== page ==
10 Surprising Job Promotion Statistics

By Marc Cenedella  on Sunday, February 12, 2023

Marc Cenedella

Marc Cenedella is a nationally recognized thought leader on careers, resume writing, job search, career management and recruiting, Marc is frequently sought out by national media organizations for his expert commentary on employment, resumes, the job search and the job market.

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The job market has seen a lot of ups and downs over the past few years with events like the Great Resignation and the pandemic catalyzing the shift toward hybrid work.

People’s priorities have shifted. There has been an increasing demand for flexibility and autonomy within the workplace.

All of these factors have affected job promotions and raises within organizations in every industry.

We collected the 10 most surprising job promotion statistics that will give you a better idea of how the job market has changed and where things are headed in 2023.

Let’s dive right in.

1. At the start of last year, the job promotion rate had increased by 9% over the previous year, recovering from the 7.4% drop from 2019-2020 (Source)

Chart showing the job promotion percentage change from 2019 to 2021

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Gains in the job promotion rate over the course of 2021 ended with a rate .9% higher than it was before the pandemic. This growth follows a series of severe cutbacks and closures during the pandemic, resulting in a 7.4% decline over the course of 2020 (from January through October).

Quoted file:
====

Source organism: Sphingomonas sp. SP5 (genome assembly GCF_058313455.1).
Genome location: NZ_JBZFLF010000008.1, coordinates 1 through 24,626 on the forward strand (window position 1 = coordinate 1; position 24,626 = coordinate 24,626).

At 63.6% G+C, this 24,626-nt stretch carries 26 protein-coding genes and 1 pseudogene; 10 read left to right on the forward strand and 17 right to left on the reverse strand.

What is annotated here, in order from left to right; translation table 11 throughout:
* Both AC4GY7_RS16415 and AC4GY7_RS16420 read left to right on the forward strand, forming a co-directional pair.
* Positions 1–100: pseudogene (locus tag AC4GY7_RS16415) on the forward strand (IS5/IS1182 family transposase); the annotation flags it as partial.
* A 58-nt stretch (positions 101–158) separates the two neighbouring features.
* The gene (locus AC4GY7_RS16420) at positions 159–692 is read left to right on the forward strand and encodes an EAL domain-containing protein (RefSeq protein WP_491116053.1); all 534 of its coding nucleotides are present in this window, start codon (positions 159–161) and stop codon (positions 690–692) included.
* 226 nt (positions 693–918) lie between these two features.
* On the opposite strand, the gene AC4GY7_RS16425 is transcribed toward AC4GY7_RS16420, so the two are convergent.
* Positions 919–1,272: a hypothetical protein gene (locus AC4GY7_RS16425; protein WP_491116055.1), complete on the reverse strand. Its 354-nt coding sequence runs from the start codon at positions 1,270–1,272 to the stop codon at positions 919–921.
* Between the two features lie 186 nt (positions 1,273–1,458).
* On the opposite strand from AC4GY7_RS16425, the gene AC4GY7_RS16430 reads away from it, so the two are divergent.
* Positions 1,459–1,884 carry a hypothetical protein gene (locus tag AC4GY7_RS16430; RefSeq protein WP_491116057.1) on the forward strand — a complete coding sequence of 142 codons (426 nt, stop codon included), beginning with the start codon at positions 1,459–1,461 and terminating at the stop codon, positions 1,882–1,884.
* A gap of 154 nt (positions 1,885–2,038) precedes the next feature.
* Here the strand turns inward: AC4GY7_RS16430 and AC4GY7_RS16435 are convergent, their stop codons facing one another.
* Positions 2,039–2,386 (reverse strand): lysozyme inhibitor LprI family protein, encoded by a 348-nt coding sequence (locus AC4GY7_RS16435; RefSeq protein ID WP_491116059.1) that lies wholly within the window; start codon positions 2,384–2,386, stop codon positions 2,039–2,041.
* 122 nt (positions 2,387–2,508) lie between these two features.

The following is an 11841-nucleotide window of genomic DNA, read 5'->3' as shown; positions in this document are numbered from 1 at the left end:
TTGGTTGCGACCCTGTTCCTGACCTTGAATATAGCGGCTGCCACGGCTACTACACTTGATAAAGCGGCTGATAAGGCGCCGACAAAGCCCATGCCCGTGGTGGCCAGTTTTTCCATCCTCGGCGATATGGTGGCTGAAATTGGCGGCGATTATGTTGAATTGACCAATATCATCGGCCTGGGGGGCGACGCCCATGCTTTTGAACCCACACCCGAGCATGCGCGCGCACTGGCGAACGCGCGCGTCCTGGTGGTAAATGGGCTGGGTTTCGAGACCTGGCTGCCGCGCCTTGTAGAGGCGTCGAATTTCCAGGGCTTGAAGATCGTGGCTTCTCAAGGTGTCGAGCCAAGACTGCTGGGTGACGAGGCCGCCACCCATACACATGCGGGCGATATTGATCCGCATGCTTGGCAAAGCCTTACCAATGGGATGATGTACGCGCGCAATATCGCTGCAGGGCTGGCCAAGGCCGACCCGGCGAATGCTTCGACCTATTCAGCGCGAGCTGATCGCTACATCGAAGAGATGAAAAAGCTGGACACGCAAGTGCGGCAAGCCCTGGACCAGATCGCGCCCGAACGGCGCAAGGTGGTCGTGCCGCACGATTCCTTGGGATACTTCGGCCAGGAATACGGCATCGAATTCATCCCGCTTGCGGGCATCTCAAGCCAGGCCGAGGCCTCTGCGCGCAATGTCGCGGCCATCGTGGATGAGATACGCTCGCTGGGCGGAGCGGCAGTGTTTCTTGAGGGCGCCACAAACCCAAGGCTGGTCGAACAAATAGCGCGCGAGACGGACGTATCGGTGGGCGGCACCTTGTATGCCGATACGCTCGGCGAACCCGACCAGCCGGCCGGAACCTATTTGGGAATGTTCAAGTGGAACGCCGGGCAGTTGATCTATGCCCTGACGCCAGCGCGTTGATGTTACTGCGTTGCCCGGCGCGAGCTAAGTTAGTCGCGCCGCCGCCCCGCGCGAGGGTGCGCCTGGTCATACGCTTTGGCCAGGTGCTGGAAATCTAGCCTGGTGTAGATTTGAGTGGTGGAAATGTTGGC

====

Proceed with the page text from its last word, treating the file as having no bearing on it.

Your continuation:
The current promotion situation is a stark contrast to what we saw in 2020, and although the combined rate from 2019 to 2021 looked fairly flat, we now know that promotion growth is climbing.

For the employee, this has two major indications:

  1. It’s more important than ever to update (and upgrade) your resume.
  2. They need to note their own accolades and bring them up during evaluations.

Here are some great (and effective!) resume examples to help you upgrade your resume.

2. A LinkedIn study found Fayetteville led the top cities for career growth, with a promotion rate 47% above the national average (Source)

List showing the cities with the best promotion rates.

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Austin (142%), San Francisco (137%), Denver (131%), and Boston (131%) rounded out the top five cities for receiving a promotion. Seattle (128%), Raleigh-Duram (126%), New York City (124%), Chicago (124%), and Nashville (116%) were also in the top 10.